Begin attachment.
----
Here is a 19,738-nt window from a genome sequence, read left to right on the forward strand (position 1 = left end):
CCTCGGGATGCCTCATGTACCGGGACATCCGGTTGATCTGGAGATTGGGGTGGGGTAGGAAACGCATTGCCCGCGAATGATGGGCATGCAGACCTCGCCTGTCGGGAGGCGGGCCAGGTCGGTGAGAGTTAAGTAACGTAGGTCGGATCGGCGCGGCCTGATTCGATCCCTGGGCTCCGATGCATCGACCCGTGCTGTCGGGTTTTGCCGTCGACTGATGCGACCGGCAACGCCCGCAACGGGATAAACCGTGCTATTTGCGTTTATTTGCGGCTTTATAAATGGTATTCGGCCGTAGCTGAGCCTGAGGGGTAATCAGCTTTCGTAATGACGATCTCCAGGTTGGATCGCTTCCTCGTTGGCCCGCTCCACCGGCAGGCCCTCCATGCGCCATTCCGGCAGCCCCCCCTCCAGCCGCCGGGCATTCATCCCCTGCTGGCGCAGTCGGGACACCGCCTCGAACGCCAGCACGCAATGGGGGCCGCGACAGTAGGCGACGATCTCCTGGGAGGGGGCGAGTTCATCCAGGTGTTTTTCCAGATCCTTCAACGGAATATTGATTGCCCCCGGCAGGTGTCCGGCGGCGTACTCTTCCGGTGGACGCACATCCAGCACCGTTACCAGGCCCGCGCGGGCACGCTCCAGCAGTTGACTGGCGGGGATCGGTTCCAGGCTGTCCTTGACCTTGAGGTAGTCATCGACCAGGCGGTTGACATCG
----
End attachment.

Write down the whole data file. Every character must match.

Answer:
Here is a 19,738-nt window from a genome sequence, read left to right on the forward strand (position 1 = left end):
CCTCGGGATGCCTCATGTACCGGGACATCCGGTTGATCTGGAGATTGGGGTGGGGTAGGAAACGCATTGCCCGCGAATGATGGGCATGCAGACCTCGCCTGTCGGGAGGCGGGCCAGGTCGGTGAGAGTTAAGTAACGTAGGTCGGATCGGCGCGGCCTGATTCGATCCCTGGGCTCCGATGCATCGACCCGTGCTGTCGGGTTTTGCCGTCGACTGATGCGACCGGCAACGCCCGCAACGGGATAAACCGTGCTATTTGCGTTTATTTGCGGCTTTATAAATGGTATTCGGCCGTAGCTGAGCCTGAGGGGTAATCAGCTTTCGTAATGACGATCTCCAGGTTGGATCGCTTCCTCGTTGGCCCGCTCCACCGGCAGGCCCTCCATGCGCCATTCCGGCAGCCCCCCCTCCAGCCGCCGGGCATTCATCCCCTGCTGGCGCAGTCGGGACACCGCCTCGAACGCCAGCACGCAATGGGGGCCGCGACAGTAGGCGACGATCTCCTGGGAGGGGGCGAGTTCATCCAGGTGTTTTTCCAGATCCTTCAACGGAATATTGATTGCCCCCGGCAGGTGTCCGGCGGCGTACTCTTCCGGTGGACGCACATCCAGCACCGTTACCAGGCCCGCGCGGGCACGCTCCAGCAGTTGACTGGCGGGGATCGGTTCCAGGCTGTCCTTGACCTTGAGGTAGTCATCGACCAGGCGGTTGACATCG